Lara M. Seidman’s entry into the research writing world happened by pure chance. In the spring of 2016, Seidman, a Class of 2018 DDS student at the University of Maryland School of Dentistry (UMSOD), was performing oral cancer research in the laboratory of Abraham Schneider, DDS, PhD, associate professor in the Department of Oncology and Diagnostic Sciences. Bashirelahi needed a volunteer to assist him in making a PowerPoint on the effects of coffee on oral health for one of his classes. Seidman was the only one who offered to help.
“He loved the PowerPoint, so he asked me to write a paper on the subject,” said Seidman.
This unassuming beginning led to the publication of Seidman’s first article, “What Every Dentist Should Know About Coffee,” which appeared on the cover of the July/August 2016 issue of General Dentistry. Seidman co-wrote the article with UMSOD faculty members Ira T. Bloom, DDS ’72, clinical assistant professor and assistant director in the Department of Advanced General Dentistry; and Nasir Bashirelahi, PhD, Pharm.D., professor in the Department of Oncology and Diagnostic Sciences.
Six months later, Seidman published a second article in the January/February 2017 issue of General Dentistry, this one titled, “What Every Dentist Should Know About Opioids.” Seidman co-wrote it with Bashirelahi and Patricia A. Tordik, DMD, clinical professor and the director of Postgraduate Endodontics.
In view of her level of production over such a short period of time, Seidman’s faculty mentors have pegged her as a rising star. “Lara is amazing,” said Bashirelahi, “she’s on pace to have four articles published before she graduates.”
“From the beginning it was obvious to me that she was a very mature, motivated student with clear career goals,” said Schneider.
Seidman’s 2017 General Dentistry article has resonance, given the increase in prescription opioid abuse. From 1991-2010, opioid prescriptions in the United States have increased from 76 million to 210 million, according to Centers for Disease Control and Prevention (CDC). From 1997 to 2007, there was a 300 percent increase in overdose deaths.
While researching the article, Seidman found that many dental patients who were prescribed opioids actually should have received endodontic therapy. “Dentists should realize that the rate of prescription has skyrocketed despite nothing happening to increase people’s pain,” she said, “dentists sometimes prescribe opioids when something else can be done to help the patient.”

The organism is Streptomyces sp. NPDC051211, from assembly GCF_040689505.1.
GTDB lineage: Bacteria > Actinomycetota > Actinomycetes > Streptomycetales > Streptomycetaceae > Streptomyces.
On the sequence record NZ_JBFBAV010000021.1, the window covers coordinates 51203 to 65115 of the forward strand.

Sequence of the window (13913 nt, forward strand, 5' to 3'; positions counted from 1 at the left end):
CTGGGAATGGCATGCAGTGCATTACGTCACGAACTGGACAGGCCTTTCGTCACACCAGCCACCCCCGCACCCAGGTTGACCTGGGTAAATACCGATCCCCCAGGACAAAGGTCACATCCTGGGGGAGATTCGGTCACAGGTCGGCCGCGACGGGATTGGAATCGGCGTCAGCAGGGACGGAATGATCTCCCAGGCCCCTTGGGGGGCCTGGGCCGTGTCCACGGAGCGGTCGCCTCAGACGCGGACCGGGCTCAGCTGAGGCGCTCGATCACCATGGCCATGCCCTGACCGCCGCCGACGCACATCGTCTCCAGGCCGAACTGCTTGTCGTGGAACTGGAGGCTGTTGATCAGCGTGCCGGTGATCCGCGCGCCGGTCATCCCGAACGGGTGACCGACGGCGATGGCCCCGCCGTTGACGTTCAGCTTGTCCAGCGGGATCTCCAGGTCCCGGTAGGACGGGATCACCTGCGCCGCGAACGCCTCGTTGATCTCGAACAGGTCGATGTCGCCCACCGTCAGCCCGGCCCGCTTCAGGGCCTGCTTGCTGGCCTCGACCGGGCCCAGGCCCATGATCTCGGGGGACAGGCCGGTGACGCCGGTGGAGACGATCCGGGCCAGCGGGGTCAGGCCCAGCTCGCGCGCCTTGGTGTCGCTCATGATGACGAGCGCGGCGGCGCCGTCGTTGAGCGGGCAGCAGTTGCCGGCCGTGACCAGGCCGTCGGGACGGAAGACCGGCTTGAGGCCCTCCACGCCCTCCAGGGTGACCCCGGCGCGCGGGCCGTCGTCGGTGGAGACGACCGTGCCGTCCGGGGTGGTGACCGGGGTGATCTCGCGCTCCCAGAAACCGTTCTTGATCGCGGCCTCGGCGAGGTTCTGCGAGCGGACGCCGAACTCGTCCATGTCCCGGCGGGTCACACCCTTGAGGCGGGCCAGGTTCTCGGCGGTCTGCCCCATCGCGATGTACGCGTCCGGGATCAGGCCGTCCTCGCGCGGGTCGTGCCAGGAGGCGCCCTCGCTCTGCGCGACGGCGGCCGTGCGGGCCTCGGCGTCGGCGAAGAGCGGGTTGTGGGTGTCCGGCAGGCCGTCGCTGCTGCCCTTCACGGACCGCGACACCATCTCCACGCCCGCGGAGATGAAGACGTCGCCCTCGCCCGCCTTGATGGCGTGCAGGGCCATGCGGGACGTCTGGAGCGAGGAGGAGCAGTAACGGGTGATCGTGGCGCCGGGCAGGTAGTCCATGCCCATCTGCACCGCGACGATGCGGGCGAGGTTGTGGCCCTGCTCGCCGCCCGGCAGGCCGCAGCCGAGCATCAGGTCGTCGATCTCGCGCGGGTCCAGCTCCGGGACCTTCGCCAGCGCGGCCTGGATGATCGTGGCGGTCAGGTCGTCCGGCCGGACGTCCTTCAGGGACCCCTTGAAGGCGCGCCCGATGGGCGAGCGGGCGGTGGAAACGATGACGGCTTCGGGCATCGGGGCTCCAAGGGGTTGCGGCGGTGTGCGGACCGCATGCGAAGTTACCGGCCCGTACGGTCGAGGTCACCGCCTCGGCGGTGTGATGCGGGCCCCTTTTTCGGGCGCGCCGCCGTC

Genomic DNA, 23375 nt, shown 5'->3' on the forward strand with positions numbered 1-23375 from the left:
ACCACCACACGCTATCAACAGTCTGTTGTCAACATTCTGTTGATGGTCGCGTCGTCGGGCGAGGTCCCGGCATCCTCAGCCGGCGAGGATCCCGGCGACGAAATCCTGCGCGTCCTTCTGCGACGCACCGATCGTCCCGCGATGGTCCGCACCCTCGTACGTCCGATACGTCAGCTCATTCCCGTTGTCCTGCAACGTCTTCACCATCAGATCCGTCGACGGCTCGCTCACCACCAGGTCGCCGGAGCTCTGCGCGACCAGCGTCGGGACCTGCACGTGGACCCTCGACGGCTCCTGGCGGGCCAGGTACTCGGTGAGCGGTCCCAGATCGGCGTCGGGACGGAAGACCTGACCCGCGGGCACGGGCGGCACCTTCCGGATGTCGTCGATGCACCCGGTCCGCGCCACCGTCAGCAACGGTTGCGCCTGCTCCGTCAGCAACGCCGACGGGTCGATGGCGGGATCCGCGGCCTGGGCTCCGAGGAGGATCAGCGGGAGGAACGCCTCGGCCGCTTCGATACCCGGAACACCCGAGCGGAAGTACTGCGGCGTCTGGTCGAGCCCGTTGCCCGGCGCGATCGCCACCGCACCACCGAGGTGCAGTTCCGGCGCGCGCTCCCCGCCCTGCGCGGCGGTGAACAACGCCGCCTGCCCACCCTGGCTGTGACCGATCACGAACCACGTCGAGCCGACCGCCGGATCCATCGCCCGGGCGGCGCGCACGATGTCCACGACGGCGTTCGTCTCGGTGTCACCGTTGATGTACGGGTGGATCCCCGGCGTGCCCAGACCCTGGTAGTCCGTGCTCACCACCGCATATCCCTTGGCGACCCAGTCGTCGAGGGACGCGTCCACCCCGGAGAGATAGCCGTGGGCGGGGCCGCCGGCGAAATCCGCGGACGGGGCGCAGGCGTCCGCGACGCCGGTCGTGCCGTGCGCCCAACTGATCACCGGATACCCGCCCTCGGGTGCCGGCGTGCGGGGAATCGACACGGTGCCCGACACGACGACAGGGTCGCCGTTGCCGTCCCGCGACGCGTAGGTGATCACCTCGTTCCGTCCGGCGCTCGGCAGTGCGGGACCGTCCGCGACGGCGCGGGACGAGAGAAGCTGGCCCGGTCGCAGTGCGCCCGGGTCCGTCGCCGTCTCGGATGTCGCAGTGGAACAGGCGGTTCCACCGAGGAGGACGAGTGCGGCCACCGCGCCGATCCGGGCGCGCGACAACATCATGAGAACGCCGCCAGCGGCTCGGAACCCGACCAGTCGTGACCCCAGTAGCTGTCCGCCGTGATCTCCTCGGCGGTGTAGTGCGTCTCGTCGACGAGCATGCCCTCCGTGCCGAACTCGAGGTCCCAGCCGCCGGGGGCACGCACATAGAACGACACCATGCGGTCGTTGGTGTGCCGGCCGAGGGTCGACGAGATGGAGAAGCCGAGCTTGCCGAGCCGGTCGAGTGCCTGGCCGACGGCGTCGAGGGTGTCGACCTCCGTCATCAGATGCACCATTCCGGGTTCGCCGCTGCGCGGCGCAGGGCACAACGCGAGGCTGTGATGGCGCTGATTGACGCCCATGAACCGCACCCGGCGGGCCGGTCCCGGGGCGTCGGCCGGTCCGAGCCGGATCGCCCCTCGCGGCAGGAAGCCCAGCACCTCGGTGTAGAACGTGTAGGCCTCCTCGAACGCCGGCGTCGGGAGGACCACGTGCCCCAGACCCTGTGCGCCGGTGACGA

Seidman, who grew up in Hagerstown, Md., received her undergraduate education at the University of Maryland, Baltimore County (UMBC), where she majored in biology and minored in art history. She wanted to pursue a career in health care, and dentistry, with its focus on hand-eye coordination and spatial reasoning, seemed a logical choice: “My background in art translated nicely to dentistry, there’s a lot of overlap in the study of color and proportions,” she said.
Seidman was drawn to UMSOD because she wanted to focus on building her clinical skills. “UMSOD produces a lot of great clinicians. There’s a lot of time in the clinic, we have state-of-the-art equipment, and there’s a strong collaborative environment.”
In addition, Seidman was attracted by UMSOD’s research department. As an undergraduate at UMBC, she had worked in Schneider’s lab, and UMSOD provided the opportunity to continue her research. After her D1 year, she participated in the 2015 Summer Research Training Program, with Schneider serving as her mentor. She continued to conduct research with both Schneider and Bashirelahi into her D2 year.
“Whenever I wasn’t in class, I was in the lab,” she said.
After graduation, Seidman intends to enter into a postgraduate residency, and is interested in pursuing a career in either prosthodontics or cosmetic dentistry. “Lara will certainly excel as a dental practitioner,” said Bloom, “she possesses the ‘three H’s’…the head, the heart, and the hands.”